‘Ancient warriors were required to demonstrate they could see all seven stars to prove their eyesight was sufficient for battle. In the intervening mists of time, it seems probable that one of the seven brightest has dimmed (all seven are slowly losing their lustre) so, if you can see seven or more, you have superb eyesight.’


Galaxies are massive collections of dust, gas, billions of stars and their associated solar systems, held together by gravity.

The Milky Way is our home galaxy and is composed of hundreds of billions of stars, including our sun. With the naked eye, it looks like a hazy, milky band in the sky. Says Matthew, ‘Anyone can see the Milky Way on a dark, clear night. It’s easiest to observe later in the summer or early autumn.’

Also, look out for the Andromeda Galaxy. Says Matthew, ‘It’s a trillion stars 2.5 million light years away. And it’s one of the furthest things you can see from here with the naked eye.’


A nebula is a giant cloud of gas and dust. Says Matthew, ‘They’re not easily visible with the naked eye alone. However, exceptions include the nebula around the Pleiades and the famous Orion Nebula, which is one of the brightest nebulae in the sky – just below Orion’s Belt. Also, the North America Nebula, next to Deneb in Cygnus, can be seen by some people. In general, binoculars or a telescope are much better for ‘Deep Sky Objects’ like these, and dark, unpolluted, skies are needed.’


Many planets are visible with the naked eye, including Mercury, Venus, Mars, Jupiter and Saturn. But how do you distinguish a planet from a star?

Says Matthew, ‘Planets are relatively large points of light and so don’t flicker; stars are smaller and more distant, and so appear to flicker (because their light is affected by our atmosphere).

‘You can see Venus just before sunrise and just after sunset. You can often see Mars, and if it’s bright red you’ll know it’s very close to Earth in its orbit. Jupiter’s the brightest planet and binoculars will reveal four of its moons. If you have access to a telescope, you can even see Saturn’s rings. This is always an exciting moment for a new stargazer.’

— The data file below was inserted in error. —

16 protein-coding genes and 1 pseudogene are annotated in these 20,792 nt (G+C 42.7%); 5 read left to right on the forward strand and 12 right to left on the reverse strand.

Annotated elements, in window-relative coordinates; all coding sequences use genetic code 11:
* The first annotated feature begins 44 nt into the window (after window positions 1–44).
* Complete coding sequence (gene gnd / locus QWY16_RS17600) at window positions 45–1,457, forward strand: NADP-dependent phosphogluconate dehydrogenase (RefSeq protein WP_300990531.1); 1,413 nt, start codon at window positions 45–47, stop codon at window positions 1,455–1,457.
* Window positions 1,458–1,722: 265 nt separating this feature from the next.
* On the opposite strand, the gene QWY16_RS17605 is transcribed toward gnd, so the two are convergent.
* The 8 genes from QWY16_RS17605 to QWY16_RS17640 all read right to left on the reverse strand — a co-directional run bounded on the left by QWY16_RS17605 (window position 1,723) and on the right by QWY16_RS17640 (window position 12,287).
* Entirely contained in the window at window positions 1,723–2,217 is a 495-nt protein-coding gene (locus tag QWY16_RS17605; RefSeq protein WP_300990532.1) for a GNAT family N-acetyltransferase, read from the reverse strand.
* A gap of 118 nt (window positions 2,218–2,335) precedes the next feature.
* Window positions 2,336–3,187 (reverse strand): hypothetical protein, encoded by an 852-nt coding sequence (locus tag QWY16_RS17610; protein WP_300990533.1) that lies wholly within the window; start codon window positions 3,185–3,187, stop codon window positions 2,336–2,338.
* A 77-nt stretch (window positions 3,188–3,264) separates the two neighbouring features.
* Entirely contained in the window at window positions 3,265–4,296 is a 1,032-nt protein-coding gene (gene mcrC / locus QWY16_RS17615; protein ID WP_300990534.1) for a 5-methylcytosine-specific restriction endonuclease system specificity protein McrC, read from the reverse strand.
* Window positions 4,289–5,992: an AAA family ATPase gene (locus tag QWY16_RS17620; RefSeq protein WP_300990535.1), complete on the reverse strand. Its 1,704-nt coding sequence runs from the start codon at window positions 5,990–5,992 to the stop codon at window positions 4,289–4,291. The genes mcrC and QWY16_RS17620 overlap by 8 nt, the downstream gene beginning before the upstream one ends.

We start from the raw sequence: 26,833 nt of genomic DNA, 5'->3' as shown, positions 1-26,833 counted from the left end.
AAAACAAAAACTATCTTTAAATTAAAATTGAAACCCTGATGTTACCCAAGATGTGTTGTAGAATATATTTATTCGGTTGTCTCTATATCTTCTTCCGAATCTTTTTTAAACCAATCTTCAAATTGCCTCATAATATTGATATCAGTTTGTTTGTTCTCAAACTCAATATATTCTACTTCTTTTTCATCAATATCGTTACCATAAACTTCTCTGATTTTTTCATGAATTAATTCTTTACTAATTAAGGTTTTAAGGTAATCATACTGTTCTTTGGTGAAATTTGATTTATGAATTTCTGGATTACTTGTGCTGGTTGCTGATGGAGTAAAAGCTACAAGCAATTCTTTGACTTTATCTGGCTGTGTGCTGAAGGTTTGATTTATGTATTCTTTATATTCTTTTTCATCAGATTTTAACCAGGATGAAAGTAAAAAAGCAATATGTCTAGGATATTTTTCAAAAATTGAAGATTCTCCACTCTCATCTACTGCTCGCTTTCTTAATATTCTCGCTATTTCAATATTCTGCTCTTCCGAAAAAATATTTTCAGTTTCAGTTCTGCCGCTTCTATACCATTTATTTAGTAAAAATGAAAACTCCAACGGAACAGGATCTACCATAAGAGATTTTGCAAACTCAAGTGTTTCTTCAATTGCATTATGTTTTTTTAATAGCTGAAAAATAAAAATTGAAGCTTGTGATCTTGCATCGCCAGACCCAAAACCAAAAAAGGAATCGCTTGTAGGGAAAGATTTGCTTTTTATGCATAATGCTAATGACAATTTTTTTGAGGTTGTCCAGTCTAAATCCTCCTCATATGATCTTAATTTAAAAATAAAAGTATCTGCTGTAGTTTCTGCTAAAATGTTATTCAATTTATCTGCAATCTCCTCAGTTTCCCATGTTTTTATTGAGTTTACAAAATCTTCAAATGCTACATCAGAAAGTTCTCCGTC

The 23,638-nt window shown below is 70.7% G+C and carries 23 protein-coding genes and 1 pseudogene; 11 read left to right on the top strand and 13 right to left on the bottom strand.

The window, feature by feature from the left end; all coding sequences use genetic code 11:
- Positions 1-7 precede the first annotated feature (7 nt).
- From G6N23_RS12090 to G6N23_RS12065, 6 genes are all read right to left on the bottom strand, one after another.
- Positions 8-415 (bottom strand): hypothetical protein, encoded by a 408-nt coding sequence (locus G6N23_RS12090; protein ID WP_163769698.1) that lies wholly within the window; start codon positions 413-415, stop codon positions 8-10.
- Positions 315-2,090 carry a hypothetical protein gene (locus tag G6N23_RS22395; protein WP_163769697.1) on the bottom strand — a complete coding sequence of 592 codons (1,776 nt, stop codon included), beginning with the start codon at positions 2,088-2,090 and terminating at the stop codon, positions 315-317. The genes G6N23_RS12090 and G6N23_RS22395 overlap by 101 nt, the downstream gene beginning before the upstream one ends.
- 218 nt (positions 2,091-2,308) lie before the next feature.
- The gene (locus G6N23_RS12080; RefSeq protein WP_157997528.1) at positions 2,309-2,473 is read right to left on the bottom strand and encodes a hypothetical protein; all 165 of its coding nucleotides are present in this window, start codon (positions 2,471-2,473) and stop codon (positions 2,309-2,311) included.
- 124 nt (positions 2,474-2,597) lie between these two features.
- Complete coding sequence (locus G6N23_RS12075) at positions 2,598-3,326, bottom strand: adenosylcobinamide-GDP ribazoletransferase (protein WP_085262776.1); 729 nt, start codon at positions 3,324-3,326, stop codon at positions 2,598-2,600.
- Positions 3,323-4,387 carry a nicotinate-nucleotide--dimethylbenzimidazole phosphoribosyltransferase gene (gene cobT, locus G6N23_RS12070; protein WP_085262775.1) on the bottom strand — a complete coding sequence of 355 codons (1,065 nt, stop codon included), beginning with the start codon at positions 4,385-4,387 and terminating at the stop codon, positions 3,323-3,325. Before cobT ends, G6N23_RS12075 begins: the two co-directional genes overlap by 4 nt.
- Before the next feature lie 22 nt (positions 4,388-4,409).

Why stargazing is actually travelling in time

For Matthew and many West Penwith star gazers, looking up also prompts a pretty deep look inward. It’s almost impossible to see these wonders and not get philosophical.

He says, ‘The stars are everything. They are where we came from and they are every element we are made of. We all came from the centre of a star once.

‘There’s the time factor, too. For instance, the Andromeda Galaxy is 2.5m light years away, so what you are looking at is the light from one trillion stars 2.5 million years ago.’


We’re all made of stars.

We’re all travelling back in time when we look up.

And we’re off to the moors now because we’re utterly convinced. We hope you are too.

Stargazing in Cornwall: Matthew’s tips

1. Use an app. There are plenty of options out there to help you locate highlights of the night sky, including Stellarium, Star Walk 2 and many others.

2. Subscribe to The Binocular Sky newsletter, which reveals how to get the most out of stargazing with binoculars, and which to choose for every budget.

3. Get a Newtonian reflector. If you want more specialised equipment, don’t buy a cheap telescope – pick up a Newtonian reflector. It gives you the most ‘bang for your buck’ in this price range. Find out more here.

4. Keep a notebook. Says Matthew, ‘Keep a diary of what you have seen and when. It’s great to look back on years of family observations, to see sketches of galaxies, nebulae, planets, globular clusters and moon phases – and to re-read experiences of eclipses and meteor shows.’

 5. Join the Cornwall Astronomy Society. If you’re local or a regular visitor, it’s a great way to get involved in stargazing with other enthusiasts.

If you’re interested in stargazing in Cornwall, why not make our famous port-town Penzance your base? It’s a great spot for cosy accommodation, award-winning pubs and dining, a wildly creative arts scene, and independent shopping. You’ll also be right on the edge of West Penwith International Dark Sky Park, and perfectly placed for expeditions into the magical Cornish night.

Thanks to Matthew Geyman, IT & Cyber Security business owner and avid amateur astronomer for help during this article. All images in this post are provided by Matthew. Most are taken with a small (60mm) telescope with a special ‘webcam’ and a mount. This turns slowly to counter the rotation of the earth, thereby keeping the point of interest still within the frame.